System Administration Guide: Security Services

Audit Logs

Audit records are collected in audit logs. Solaris auditing provides two output modes for audit logs. Logs that are called audit files store audit records in binary format. The set of audit files from a system or site provide a complete audit record. The complete audit record is called the audit trail.

The syslog utility collects and stores text version summaries of the audit record. A syslog record is not complete. The following example shows a syslog entry for a login audit record:

Oct 13  11:24:11 example_system auditd: [ID 6472 audit.notice] \
        login - login ok session 378 by root as root:other

A site can store audit records in both formats. You can configure the systems at your site to use binary mode, to use syslog mode, or to use both modes. The following table compares binary audit records with syslog audit records.

Table 28–2 Comparison of Binary Audit Records With syslog Audit Records


Binary Records 

syslog Records


Writes to the file system 

Uses UDP for remote logging 

Data type 



Record length 

No limit 

Up to 1024 characters per audit record 


Stored on local disk, and in directories that are mounted by using NFS 

Stored in a location that is specified in the syslog.conf file

How to configure 

Edit audit_control file, and protect and NFS-mount audit directories

Edit audit_control file, and edit syslog.conf file

How to read 

Typically, in batch mode 

Browser output in XML 

In real time, or searched by scripts that you have created for syslog

Plain text output 


Guaranteed to be complete, and to appear in the correct order 

Are not guaranteed to be complete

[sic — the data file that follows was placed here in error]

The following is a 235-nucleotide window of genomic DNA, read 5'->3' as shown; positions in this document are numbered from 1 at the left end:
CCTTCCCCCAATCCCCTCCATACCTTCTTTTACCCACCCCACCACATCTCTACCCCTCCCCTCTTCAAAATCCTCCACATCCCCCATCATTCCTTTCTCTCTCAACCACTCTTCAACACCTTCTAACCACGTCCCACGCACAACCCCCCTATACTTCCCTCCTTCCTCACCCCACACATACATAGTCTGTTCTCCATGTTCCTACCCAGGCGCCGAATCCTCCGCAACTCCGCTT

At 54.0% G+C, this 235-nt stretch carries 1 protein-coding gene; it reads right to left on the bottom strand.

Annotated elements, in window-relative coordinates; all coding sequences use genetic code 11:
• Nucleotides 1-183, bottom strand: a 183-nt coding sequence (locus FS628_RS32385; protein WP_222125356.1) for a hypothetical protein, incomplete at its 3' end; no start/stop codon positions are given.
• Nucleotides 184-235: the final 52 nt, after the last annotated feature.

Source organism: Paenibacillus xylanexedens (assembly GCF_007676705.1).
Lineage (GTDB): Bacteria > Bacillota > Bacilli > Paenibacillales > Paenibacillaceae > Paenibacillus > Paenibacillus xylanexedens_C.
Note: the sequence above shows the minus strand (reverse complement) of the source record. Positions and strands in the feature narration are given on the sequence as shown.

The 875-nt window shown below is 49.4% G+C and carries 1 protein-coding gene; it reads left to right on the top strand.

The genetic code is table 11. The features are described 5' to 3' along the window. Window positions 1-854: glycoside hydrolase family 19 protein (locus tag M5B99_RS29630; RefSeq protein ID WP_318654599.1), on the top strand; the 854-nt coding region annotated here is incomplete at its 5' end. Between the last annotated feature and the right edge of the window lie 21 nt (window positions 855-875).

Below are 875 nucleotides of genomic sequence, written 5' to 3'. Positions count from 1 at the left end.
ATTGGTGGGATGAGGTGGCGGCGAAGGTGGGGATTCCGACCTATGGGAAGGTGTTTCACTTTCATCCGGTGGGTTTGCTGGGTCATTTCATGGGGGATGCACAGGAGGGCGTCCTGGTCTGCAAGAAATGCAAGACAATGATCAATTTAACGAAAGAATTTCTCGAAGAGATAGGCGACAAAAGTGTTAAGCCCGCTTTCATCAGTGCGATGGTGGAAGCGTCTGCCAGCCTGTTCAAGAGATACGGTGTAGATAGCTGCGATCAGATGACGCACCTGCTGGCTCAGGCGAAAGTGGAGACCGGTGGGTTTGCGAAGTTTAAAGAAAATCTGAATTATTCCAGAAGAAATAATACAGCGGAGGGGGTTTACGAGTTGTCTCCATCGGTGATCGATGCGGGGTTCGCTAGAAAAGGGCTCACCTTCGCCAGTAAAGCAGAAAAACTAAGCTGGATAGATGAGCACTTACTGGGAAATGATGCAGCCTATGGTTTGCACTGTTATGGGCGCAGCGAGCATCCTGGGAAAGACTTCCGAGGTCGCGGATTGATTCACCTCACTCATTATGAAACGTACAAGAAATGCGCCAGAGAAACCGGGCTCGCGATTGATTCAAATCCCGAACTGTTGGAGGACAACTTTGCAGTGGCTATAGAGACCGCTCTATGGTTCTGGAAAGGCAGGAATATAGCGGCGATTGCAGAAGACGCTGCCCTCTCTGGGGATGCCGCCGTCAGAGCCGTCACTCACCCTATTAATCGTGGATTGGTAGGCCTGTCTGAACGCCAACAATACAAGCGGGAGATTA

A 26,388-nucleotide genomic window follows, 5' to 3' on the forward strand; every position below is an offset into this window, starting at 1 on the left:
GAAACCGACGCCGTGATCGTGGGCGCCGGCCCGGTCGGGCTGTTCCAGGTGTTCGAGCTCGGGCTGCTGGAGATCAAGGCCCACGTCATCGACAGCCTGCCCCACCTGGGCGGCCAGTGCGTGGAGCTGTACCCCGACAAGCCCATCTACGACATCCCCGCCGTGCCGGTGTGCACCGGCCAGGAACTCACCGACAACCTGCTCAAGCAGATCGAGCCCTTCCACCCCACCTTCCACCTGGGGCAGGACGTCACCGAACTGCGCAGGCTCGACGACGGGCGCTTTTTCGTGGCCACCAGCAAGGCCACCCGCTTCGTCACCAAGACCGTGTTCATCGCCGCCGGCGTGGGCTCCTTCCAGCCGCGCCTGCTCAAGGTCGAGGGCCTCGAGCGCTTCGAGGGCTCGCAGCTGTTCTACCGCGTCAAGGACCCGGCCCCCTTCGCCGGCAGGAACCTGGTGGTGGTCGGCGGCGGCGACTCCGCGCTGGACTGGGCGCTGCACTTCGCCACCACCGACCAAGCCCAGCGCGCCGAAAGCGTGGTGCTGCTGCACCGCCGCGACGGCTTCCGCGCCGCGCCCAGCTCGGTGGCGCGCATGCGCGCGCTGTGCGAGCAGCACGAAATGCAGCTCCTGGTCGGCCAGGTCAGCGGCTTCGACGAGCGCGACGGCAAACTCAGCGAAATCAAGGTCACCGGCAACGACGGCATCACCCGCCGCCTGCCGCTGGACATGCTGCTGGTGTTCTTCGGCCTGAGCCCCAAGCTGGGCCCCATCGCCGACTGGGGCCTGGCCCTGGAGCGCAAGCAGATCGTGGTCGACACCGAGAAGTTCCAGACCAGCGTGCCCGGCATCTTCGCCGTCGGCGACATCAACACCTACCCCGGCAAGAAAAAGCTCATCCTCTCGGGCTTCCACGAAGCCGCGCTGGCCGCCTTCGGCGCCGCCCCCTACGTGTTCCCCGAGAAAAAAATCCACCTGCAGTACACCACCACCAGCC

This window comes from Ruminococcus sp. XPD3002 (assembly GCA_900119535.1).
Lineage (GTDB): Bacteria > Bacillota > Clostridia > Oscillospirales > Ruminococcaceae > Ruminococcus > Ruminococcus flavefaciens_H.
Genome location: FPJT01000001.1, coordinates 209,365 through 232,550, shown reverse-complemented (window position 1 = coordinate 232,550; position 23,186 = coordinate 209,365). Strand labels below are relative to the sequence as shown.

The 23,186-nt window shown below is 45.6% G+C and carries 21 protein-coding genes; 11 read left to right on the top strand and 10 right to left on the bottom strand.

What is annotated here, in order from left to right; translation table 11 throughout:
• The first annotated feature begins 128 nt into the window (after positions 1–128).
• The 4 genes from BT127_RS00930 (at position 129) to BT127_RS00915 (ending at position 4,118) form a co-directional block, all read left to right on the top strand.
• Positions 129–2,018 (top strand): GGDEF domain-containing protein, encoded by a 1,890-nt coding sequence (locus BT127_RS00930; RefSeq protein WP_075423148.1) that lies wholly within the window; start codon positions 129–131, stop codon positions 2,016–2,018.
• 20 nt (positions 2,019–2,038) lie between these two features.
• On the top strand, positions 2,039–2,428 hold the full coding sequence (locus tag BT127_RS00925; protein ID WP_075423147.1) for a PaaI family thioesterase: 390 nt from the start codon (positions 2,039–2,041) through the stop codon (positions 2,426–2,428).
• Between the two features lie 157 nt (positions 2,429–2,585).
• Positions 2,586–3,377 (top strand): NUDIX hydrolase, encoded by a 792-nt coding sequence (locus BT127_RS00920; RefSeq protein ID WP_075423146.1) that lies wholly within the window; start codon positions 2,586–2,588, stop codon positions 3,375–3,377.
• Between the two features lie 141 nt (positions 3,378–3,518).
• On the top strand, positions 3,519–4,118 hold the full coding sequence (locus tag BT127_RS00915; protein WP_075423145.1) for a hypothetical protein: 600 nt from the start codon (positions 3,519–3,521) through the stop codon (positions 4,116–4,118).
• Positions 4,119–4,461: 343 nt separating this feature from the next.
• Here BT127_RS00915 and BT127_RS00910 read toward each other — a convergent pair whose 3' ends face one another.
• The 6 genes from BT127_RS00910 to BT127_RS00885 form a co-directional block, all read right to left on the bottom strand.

Greenwich Mean Time (GMT) 

Time on the system that is being audited 

Binary records provide the greatest security and coverage. Binary output meets the requirements of security certifications, such as the Common Criteria Controlled Access Protection Profile (CAPP). The records are written to a file system that you protect from snooping. On a single system, all binary records are collected and are displayed in order. The GMT timestamp on binary logs enables accurate comparison when systems on one audit trail are distributed across time zones. The praudit -x command enables you to view the records in a browser in XML. You can also use scripts to parse the XML output.

In contrast, the syslog records provide greater convenience and flexibility. For example, you can collect the syslog data from a variety of sources. Also, when you monitor audit.notice events in the syslog.conf file, the syslog utility logs an audit record summary with the current timestamp. You can use the same management and analysis tools that you have developed for syslog messages from a variety of sources, including workstations, servers, firewalls, and routers. The records can be viewed in real time, and can be stored on a remote system.

By using syslog.conf to store audit records remotely, you protect log data from alteration or deletion by an attacker. On the other hand, when audit records are stored remotely, the records are susceptible to network attacks such as denial of service and spoofed source addresses. Also, UDP can drop packets or can deliver packets out of order. The limit on syslog entries is 1024 characters, so some audit records could be truncated in the log. On a single system, not all audit records are collected. The records might not display in order. Because each audit record is stamped with the local system's date and time, you can not rely on the timestamp to construct an audit trail for several systems.

For more information on audit logs, refer to the following: